IN THE WASTES OF GIZEN
Barely an hour after dawn they will be starting to rue ever having got embroiled in the theft, as the sun beats mercilessly down on their unprotected heads. Seedob is able to give a ray of hope, however, as he has a chart which he bought in Tamary which purports to show the position of oases along the fringes of the desert. "We follow this wadi north and west for ten leagues and it'll bring us to an oasis," he snaps. Discomfort (and, perhaps, guilt) are fast taking a toll on his temper. "We can refill the pitchers there, then head on north into the Jumbles and rejoin the Ophis at Baristan or someplace like it."
Their primary concern must be that the Ruash family will have sent out a party of habdigar soldiers to track them down. By means of incidents such as false sightings and unexplained sounds at night, you should do your best to let this worry play on the protagonists' minds. The thought of these habdigars bearing down in relentless pursuit becomes a metaphor of the protagonists' guilt and will give the mood of the scenario a special resonance.
Although some of the protagonists might conceivably hail from arid regions of the world, there are no human cultures indigenous to true sand deserts like the Wastes of Gizen. Therefore players cannot legitimately claim full advantage for levels of the Survival skill: all rolls are at -3. If no characters in the group have Survival, they will have to hazard a guess at how best to survive. In fact their optimum course is to eat as little as possible, and to sip water no faster than the rate at which they are losing moisture due to sweating. It takes no special knowledge to see that they must travel by night and rest by day, as any attempt to cross the sands when the sun is up is tantamount to walking in an oven. Talking should be kept to a minimum, but Seedob has plenty to say about their predicament, and about how he intends to spend his share of the loot, and no doubt protagonists will be unable to resist arguing as the situation declines.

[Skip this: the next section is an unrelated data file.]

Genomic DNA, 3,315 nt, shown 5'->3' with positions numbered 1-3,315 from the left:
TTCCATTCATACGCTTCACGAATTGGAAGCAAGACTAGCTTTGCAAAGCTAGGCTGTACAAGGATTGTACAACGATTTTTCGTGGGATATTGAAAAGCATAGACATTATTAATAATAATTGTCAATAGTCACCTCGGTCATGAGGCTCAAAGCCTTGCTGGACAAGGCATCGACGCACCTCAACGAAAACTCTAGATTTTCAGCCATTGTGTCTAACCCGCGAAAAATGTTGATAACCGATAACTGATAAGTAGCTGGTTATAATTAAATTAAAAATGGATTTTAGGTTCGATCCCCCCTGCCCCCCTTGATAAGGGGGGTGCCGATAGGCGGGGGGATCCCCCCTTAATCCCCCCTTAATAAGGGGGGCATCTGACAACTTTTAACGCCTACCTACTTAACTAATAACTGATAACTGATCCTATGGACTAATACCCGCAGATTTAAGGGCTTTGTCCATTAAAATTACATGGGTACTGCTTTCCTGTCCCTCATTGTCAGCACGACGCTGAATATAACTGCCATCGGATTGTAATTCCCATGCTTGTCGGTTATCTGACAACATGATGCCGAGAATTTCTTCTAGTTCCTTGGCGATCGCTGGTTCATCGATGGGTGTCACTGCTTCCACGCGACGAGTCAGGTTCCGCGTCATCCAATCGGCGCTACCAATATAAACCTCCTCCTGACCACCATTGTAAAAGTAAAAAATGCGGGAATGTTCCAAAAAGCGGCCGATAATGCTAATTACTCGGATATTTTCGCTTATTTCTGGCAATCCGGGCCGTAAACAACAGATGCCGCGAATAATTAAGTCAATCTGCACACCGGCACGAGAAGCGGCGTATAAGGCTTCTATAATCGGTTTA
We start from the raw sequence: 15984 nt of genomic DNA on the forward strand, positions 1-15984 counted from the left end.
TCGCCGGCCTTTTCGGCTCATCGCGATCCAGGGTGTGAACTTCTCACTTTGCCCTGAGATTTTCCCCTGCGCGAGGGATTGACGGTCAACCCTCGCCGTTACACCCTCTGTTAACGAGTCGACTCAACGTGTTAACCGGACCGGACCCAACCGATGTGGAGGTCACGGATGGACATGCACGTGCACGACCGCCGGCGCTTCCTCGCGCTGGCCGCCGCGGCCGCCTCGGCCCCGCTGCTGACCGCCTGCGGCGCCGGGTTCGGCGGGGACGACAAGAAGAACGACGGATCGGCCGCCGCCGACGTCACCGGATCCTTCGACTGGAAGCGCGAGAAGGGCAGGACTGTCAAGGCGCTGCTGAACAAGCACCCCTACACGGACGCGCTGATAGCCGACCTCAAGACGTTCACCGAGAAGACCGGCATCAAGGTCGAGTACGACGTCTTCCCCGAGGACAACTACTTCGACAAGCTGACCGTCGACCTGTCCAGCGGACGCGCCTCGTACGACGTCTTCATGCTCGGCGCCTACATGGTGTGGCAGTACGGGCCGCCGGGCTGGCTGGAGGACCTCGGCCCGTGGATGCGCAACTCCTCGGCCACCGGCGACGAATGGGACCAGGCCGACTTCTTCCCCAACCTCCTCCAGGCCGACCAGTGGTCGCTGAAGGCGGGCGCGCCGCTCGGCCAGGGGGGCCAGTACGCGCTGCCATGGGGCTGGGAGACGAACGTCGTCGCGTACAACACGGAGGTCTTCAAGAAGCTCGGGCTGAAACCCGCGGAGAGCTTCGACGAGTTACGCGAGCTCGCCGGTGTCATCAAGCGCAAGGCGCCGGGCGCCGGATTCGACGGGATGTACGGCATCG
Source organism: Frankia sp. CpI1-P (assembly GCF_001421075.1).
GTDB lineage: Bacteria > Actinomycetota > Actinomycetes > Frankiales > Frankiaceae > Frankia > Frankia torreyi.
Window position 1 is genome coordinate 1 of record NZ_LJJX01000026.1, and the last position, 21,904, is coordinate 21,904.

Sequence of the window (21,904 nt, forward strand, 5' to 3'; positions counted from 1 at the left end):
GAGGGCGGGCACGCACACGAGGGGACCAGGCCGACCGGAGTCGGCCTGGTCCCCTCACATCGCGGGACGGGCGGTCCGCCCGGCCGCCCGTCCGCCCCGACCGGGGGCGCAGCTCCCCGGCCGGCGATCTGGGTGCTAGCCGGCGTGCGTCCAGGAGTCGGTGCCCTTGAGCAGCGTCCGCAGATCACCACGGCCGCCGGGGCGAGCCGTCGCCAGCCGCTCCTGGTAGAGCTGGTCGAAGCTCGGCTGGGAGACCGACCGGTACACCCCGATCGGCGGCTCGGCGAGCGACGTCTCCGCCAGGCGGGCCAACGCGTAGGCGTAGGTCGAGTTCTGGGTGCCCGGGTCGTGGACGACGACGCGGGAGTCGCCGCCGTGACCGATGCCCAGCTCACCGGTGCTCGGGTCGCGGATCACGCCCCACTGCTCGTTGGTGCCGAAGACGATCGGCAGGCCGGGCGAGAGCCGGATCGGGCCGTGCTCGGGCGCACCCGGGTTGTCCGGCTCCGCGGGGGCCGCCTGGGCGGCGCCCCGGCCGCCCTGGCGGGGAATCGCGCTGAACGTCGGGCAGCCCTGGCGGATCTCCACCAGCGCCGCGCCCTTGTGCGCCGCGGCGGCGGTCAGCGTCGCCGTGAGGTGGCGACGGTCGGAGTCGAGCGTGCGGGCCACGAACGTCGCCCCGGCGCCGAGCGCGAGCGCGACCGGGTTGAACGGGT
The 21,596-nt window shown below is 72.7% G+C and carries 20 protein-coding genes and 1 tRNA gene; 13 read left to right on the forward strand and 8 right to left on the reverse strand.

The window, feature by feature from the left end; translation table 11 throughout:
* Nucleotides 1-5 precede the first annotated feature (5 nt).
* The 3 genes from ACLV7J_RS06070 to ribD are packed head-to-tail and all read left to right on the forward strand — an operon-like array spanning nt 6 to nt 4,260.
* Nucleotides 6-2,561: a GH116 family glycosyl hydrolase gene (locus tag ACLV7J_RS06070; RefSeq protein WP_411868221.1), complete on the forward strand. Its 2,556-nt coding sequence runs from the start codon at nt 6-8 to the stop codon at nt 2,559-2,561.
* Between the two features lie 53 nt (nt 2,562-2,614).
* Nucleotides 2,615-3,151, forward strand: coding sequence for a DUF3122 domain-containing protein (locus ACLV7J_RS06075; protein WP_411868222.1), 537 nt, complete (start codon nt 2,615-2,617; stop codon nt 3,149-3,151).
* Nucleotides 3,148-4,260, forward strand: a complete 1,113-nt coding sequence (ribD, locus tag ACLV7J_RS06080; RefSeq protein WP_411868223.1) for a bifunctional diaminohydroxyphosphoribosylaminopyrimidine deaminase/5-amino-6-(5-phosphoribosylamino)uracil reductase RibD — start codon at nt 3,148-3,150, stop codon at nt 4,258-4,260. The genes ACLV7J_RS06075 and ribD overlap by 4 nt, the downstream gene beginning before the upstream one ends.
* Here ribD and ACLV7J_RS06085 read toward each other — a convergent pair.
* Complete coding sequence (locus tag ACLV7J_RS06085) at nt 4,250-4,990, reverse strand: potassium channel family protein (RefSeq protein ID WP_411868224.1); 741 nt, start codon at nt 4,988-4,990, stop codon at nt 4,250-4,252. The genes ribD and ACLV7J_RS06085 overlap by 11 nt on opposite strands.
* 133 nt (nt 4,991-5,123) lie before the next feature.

Each character will be carrying about two and a half liters of water. Used sparingly, this ought to enable them to last three days. They will be able to cover about fifteen miles a day on the shifting sand. Since the oasis shown on Seedob's chart is no more than twenty five miles distant, the situation seems unpleasant but not catastrophic. However, a person getting this bare minimum of water will soon become weakened, disorientated and irritable. Seedob's already poor disposition becomes almost intolerable. He whines endlessly about how he ought to get a larger share because it was he who stole the gems in the first place. Hodansyr tersely points out that they wouldn't have been in this predicament if not for Seedob's greed - a remark which forces Seedob into a crazed paranoid silence. He begins to prey on the protagonists' personal weaknesses, seeking out those most likely to support him. By the second day he will have started sidling up to various characters whom he imagines to be kindred spirits, offering them larger shares if they support his claims. By that evening, as they resume their journey with the oasis still not in sight, his thoughts will have turned to murder...